Why the surprise over biomass vs biodiversity?
If you’re a member of a poor rural household, used to gathering forest debris for burning and creating mulch, how much attention do you pay to the idea of biodiversity anyway? The answer is unsurprising to most people who have worked on questions of rural development – biomass means fuel for cooking stoves, whereas biodiversity is a concept usually found in communities that have a history of preserving indigenous cereals, legumes, leafy greens and fruit.
Yet surprise has been expressed over the finding, as reported by SciDev.net, that “preserving biodiversity may be the goal of conservationists and environmental activists, but preserving biomass is a more important priority for the poor”. SciDev has reported that researchers said the finding “was unexpected”.
I can’t imagine the reason for their surprise. Agriculture extension workers have long known that the idea of food security, which finds its way into the speeches and strategy documents of government bureaucrats, has no place amongst poor cultivators or subsistence farmers. A rural cooperative bank official had once told me: “The farmer wants to know what he can grow which will earn him enough for his family. For him, what you call ‘food security’ has no meaning. He is looking for income.”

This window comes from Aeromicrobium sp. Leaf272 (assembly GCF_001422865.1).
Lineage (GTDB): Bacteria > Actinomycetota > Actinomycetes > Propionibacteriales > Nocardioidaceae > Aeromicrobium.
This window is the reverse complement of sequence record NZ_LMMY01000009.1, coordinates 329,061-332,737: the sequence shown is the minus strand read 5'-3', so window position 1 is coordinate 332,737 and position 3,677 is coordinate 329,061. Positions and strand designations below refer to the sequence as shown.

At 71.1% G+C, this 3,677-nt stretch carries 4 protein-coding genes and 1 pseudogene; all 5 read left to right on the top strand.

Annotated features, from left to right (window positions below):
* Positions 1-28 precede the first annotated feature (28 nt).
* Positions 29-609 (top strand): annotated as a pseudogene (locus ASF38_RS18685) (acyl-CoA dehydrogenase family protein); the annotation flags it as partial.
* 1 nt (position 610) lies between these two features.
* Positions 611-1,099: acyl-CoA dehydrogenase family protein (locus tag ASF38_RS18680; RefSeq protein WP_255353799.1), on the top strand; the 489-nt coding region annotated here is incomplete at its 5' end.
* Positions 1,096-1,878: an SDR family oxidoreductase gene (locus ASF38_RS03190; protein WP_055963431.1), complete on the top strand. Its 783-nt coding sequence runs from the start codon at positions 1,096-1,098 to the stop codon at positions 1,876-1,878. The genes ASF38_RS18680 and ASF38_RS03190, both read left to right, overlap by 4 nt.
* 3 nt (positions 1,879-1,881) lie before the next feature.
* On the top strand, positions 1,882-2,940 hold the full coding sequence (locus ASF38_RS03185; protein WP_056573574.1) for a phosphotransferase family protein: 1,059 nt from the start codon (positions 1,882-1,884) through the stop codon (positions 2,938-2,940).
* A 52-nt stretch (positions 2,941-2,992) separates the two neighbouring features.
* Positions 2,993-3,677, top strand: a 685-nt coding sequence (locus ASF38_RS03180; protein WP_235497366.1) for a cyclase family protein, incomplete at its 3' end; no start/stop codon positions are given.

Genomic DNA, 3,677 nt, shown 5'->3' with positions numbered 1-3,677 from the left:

In the SciDev.net report, Craig Leisher and Neil Larsen of the US-based Nature Conservancy, have said much the same thing. “People just don’t care about biodiversity,” Leisher told SciDev.Net, and then gave the example of a poor fisherman, for whom the route out of poverty is to catch more fish — not more kinds of fish.
The findings were presented on the same day as a study was published in Science magazine, showing that the world has failed in its bid to halt the decline in biodiversity by 2010. “If you restore degraded lands, you will increase biomass and restore nature,” Leisher said, adding that the result was a direct impact on poverty reduction. [Use this link, via SciDev.net, to download the paper.]
Jayant Sarnaik — deputy director of the Applied Environmental Research Foundation, India, said that a problem dogging studies of biodiversity and poverty is that the former is defined in various ways. “The biggest financial institutes like the World Bank … say that biodiversity is non-renewable biomass. So how can we expect that communities will not [use up resources]? They need biomass for a number of reasons.”
“We are always trying to understand things from our perspective, we are not trying to look at how [local communities] perceive biodiversity,” said Sarnaik, and he is spot on. An academic understanding of biodiversity and the need to nurture it – however necessary and laudable, however uncontentious – can be and usually is quite different from the poor household’s view of a biome’s net primary production.